Using a community assembly framework to increase resistance to biological invasions in temperate forests
Invasive plant species are an imminent threat to the long-term persistence of temperate forests, their management is costly and labor-intensive but rarely effective. Conventional approaches in the study and management of invasions focus on the invasive species only, neglecting features of affected community that could promote resistance to invasion. In my research, I use ecological principles of plant community assemblage to investigate when and how temperate forests are more resistant to invasive species. Specifically, I investigate whether the lack of usage of available resources (empty niches) by natives facilitate the initial invasion process, and whether natives’ early arrival (priority effects) could curtail re-invasion after management. I tackle these issues by using a three-pronged approach: quantitative literature review, collection of observational data, and field experiment. By advancing the knowledge on the mechanisms driving forest resistance, my research provides information for better conservation of and a less impactful management of natural resources.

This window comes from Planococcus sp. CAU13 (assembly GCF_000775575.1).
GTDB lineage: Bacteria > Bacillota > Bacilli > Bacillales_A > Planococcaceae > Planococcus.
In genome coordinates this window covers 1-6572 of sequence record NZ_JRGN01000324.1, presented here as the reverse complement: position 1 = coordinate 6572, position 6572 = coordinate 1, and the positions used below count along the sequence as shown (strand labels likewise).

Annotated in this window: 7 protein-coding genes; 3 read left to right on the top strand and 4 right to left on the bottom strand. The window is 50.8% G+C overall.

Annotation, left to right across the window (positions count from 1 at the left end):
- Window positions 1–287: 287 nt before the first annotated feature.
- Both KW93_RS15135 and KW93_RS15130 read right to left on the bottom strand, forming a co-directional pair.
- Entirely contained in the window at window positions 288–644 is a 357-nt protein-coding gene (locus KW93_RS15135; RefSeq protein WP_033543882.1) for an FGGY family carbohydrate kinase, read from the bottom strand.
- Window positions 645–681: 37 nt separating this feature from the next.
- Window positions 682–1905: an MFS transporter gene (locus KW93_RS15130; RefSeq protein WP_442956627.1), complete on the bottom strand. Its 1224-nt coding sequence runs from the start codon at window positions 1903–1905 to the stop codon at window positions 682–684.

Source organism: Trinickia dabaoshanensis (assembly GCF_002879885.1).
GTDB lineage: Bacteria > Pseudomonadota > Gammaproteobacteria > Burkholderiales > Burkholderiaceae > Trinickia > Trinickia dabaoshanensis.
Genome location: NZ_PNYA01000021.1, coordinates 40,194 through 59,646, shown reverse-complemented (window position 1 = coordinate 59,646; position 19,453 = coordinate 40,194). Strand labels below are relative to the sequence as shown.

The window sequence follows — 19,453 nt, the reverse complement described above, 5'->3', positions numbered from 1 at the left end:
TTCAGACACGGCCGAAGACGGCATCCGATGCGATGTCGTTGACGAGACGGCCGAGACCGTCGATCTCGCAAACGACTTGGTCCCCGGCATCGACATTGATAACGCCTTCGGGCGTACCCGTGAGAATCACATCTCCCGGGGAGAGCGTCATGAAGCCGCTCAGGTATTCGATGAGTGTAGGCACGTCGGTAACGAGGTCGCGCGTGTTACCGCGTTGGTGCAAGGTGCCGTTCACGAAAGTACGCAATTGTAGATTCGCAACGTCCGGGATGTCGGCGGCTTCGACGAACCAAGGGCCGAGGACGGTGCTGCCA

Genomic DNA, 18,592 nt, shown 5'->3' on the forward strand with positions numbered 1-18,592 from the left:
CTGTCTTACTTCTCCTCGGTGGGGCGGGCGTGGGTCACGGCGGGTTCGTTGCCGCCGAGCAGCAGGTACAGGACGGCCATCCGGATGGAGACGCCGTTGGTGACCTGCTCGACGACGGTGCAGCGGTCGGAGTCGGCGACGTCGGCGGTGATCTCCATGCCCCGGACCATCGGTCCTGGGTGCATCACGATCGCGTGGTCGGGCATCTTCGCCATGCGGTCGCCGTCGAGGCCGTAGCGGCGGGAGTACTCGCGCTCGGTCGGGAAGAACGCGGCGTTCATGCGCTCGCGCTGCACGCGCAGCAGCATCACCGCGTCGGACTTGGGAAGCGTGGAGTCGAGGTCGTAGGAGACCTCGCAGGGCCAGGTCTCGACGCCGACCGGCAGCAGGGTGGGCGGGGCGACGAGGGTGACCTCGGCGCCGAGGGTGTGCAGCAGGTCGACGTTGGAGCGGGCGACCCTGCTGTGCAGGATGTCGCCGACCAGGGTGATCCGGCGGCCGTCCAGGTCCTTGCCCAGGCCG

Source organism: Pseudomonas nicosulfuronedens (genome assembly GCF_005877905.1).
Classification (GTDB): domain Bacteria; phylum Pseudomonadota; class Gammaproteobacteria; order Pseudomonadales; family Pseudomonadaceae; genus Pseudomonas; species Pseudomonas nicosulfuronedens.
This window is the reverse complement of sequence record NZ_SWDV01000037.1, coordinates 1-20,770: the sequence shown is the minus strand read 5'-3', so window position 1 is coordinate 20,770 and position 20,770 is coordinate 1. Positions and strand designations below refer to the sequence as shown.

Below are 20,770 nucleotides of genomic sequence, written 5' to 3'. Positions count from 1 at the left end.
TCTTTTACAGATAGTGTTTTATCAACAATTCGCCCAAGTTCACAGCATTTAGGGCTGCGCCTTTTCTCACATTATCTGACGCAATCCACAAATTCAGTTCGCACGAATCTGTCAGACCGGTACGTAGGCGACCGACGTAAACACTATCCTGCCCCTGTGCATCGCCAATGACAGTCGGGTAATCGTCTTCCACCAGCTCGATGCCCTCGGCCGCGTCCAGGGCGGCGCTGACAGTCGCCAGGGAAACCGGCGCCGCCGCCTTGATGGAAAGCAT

This presentation was given to the Ecology and Evolutionary Department (EEB) virtual seminar at the University of Michigan in December of 2020.
Here, I tackle the overarching question of my Ph.D. "How can native forests be more resistant to invasive plants?" and the different ways I am trying to approach it.